How is new information remembered? How is it placed in permanent memory? Some retention processes are automatic: we automatically analyze the information coming in, sometimes auditorily, sometimes visually but also using our other senses. This is a procedure we routinely engage in when we encounter new information, to perceive and attend. These automatic processes may aid in perception and recognition as well as in reconstructing events but are usually not sufficient to guarantee successful permanent retention of new information.
In general, mere exposure to the new information, or rote memory, will not suffice and studies show that new information is better recalled if individuals actively search for (and find) strategies to organize the information into some coherent, meaningful structure. One such strategy is mediation which relates the new information to known old information. For example, when trying to recall the date for the French Revolution, Peter used his knowledge of the number sequence. Peter thought "1 stands for 1000, and needs not be recalled. I will remember 7,8,9 as a sequence". Another strategy is imagery or representing the new information in a visual form. Extensive research supports the use of both mediation and imagery to facilitate long-term retention of new information.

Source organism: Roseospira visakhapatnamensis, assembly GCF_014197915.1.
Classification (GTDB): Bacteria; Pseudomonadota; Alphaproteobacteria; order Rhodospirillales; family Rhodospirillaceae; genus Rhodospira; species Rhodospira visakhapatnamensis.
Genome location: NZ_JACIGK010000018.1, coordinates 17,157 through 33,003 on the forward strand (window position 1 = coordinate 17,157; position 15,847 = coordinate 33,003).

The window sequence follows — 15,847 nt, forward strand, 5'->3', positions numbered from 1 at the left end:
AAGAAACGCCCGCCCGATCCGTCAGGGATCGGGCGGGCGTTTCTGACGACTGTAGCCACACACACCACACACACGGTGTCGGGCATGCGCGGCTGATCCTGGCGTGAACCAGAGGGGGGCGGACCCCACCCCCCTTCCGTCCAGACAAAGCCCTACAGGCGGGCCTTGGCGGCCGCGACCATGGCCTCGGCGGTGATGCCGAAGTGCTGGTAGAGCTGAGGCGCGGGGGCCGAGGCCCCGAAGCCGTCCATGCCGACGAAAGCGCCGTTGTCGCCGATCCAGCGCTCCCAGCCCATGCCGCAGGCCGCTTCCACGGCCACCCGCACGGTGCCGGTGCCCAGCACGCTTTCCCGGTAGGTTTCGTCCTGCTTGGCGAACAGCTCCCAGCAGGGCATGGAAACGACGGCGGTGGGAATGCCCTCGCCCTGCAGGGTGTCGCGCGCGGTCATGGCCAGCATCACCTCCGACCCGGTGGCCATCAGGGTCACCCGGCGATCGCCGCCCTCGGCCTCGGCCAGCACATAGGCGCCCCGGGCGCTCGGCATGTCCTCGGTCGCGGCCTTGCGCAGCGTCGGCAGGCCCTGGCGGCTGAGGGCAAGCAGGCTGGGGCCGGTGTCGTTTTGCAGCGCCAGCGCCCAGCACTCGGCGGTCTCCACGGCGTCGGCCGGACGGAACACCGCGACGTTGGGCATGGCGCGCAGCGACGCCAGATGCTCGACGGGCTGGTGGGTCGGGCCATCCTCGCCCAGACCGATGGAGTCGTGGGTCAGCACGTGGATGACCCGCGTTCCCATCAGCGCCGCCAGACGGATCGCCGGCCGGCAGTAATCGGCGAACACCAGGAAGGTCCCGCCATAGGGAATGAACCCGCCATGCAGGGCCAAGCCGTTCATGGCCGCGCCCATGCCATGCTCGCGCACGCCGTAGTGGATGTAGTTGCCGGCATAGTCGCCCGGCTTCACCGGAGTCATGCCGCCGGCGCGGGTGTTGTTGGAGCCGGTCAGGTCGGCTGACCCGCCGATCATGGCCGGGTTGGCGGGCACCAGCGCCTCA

New information is registered and held in memory, leaving diverse kinds of modality-specific traces (auditory, visual, olfactory and other). But, how is information retrieved from long-term or permanent memory? For example, how do you retrieve your grocery list from memory? It appears that we do not locate the list in our minds and read it off, but often engage in reconstruction processes that operate based on the availability of some key information (for example, the ingredients for the chocolate cake and meat or fish for dinner). Other processes involve recognition (for example, matching the shape of a letter to its name) or recall (dialing your best friend's number, which you remembered using chunking and rehearsal).
That's why taking care of your memory through memory training is important. Do not wait for memory loss to look for memory games. Start your cognitive assessment and memory exercises today in order to keep your brain in top shape!